PLANS by a group of teenagers for a night out ended in tragedy, a court was told.
The circumstances behind the death of 18-year-old high-jump champion Danny Evans were revealed in full yesterday at Flintshire Magistrates’ Court.
Danny, from Connah’s Quay, died when the car in which he was a passenger hit a wall in Sealand Road on the night of February 15.
The court was told Danny was travelling to Chester with three friends.
The car was being driven by Jack Hughes, 18, who lost control of the car near a layby and it crashed.
Danny, a rear seat passenger, was killed and the other two passengers suffered serious injuries.
Hughes, who had passed his test eight months earlier, escaped relatively unscathed.
Hughes, of Bryn Hyfryd, Connah’s Quay, admitted causing death by careless driving and was ordered to carry out 100 hours of community work and was banned from driving for 12 months, with £85 prosecution costs. He must also re-take his driving test.
District Judge Andrew Shaw told the court the car was not being driven too fast, erratically, or in any other way that could be criticised.
He said: “The conclusion drawn by the police accident investigator was that this case involved a momentary loss of control.
“I am keenly aware of the terrible pain the family suffered as a result of the loss of their much loved son who was an asset to the wider community.”
The court was told Hughes had no previous convictions and references spoke highly of him, including a letter written on behalf of one of the injured passengers who did not blame him, and recognised it as a tragic accident.
Danny, from Normanby Drive in Connah’s Quay, was pronounced dead at the scene of the accident.
John Wylde, prosecuting, said that the Renault Clio went out of control at the approach to Dandy’s Top Soil, overturned, and collided heavily with the boundary wall at Yew Tree Farm.
Jordan Parry, a rear seat passenger, told the court he was not wearing a seatbelt.
He remembered being in agony and had spent six days in hospital.
Front seat passenger Ryan John Jones, who said he was wearing his seat belt, told the court it was dark, the car lights were on and they were listening to music.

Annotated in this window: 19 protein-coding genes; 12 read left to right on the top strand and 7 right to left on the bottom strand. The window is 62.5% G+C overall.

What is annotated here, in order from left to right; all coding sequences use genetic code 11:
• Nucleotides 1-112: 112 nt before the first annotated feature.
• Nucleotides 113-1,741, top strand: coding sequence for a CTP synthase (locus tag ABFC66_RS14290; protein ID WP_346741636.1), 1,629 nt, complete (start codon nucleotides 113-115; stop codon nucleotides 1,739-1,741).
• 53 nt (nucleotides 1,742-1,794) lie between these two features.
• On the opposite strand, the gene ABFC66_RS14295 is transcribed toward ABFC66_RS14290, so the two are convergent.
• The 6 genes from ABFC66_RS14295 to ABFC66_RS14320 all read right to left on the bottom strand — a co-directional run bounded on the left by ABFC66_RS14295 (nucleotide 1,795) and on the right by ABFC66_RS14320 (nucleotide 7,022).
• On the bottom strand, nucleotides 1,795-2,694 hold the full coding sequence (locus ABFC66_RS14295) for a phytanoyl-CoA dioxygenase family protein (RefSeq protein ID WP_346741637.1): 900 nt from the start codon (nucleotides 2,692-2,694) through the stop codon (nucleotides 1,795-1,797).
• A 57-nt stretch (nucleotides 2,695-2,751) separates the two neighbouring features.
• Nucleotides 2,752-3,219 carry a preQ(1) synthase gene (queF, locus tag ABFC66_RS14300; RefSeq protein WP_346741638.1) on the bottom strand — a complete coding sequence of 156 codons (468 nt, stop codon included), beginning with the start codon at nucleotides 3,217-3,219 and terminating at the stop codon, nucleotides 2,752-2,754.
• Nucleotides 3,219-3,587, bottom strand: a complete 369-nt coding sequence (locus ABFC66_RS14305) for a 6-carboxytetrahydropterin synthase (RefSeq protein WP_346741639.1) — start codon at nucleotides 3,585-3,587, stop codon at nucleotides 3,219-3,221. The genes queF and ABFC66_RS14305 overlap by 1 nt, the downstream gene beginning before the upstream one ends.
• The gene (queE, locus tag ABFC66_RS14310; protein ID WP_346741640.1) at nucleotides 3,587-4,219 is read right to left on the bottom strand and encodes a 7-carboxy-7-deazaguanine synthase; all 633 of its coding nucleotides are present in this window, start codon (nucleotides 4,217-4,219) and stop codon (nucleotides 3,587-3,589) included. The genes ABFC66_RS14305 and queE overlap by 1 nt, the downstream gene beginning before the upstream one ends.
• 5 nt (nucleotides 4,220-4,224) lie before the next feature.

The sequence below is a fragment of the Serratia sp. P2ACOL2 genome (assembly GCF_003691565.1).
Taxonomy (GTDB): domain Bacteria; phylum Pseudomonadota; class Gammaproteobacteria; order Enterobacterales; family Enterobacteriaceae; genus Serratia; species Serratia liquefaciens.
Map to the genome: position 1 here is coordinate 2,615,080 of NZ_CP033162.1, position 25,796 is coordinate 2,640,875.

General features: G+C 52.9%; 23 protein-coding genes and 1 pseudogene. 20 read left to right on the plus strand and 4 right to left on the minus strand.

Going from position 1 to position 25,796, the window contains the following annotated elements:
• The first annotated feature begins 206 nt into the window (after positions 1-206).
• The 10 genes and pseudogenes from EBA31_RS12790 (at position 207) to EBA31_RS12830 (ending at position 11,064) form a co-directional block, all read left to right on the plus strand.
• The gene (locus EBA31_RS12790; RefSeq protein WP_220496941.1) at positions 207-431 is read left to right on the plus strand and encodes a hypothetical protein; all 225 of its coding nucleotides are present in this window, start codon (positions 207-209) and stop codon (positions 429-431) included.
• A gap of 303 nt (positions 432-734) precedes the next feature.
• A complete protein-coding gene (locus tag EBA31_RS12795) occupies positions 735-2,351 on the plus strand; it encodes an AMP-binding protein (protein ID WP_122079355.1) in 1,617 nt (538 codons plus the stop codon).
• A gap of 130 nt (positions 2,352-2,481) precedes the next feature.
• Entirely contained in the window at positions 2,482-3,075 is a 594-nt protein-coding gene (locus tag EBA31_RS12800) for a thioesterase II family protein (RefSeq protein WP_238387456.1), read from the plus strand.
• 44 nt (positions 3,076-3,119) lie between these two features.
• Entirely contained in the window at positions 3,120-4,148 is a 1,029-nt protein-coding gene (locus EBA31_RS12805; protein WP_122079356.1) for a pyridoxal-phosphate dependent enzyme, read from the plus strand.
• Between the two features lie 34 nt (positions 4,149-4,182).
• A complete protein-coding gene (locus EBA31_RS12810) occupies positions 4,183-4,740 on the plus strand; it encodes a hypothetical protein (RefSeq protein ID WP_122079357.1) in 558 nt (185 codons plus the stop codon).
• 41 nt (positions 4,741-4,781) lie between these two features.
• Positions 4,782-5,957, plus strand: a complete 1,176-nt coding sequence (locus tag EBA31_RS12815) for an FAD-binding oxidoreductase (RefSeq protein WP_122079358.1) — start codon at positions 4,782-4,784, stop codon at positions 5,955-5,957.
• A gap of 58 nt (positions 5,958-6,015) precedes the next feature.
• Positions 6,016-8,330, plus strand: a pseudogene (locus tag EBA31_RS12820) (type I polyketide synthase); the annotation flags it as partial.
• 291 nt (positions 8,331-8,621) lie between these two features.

He said the passengers were waving their arms about to the music but the driver did not join in.
Hughes was laughing but concentrating on his driving, the court was told.
Mr Jones said he did not think the actions of the passengers affected the movement of the car.
His memory was then blank until he woke up in hospital. His spleen had been removed, his shoulder blade was fractured and he had multiple fractures to the middle and lower spine.
Interviewed, Hughes thought he drifted towards a kerb because it was hard to see the road surface.
Police said the minimum speed of the car was 53mph in a 60mph area and that the accident was down to driver error.
Huw Roberts, defending, said it was a case which had the most tragic consequences and clearly nothing could bring the victim back.
It was something all concerned would have to live with, he said.
He added: “Jack has asked me to pass on his deepest sympathy to Danny’s family which I do so now in open court.”
The court was told it had been a split-second loss of concentration, or a split-second error of judgment from Hughes.
When an oncoming car had passed, he realised he was incorrectly positioned in the road, he tried to correct it, and over compensated, losing control, Mr Roberts said.
The police report concluded that Danny had not been wearing his seatbelt, he said.
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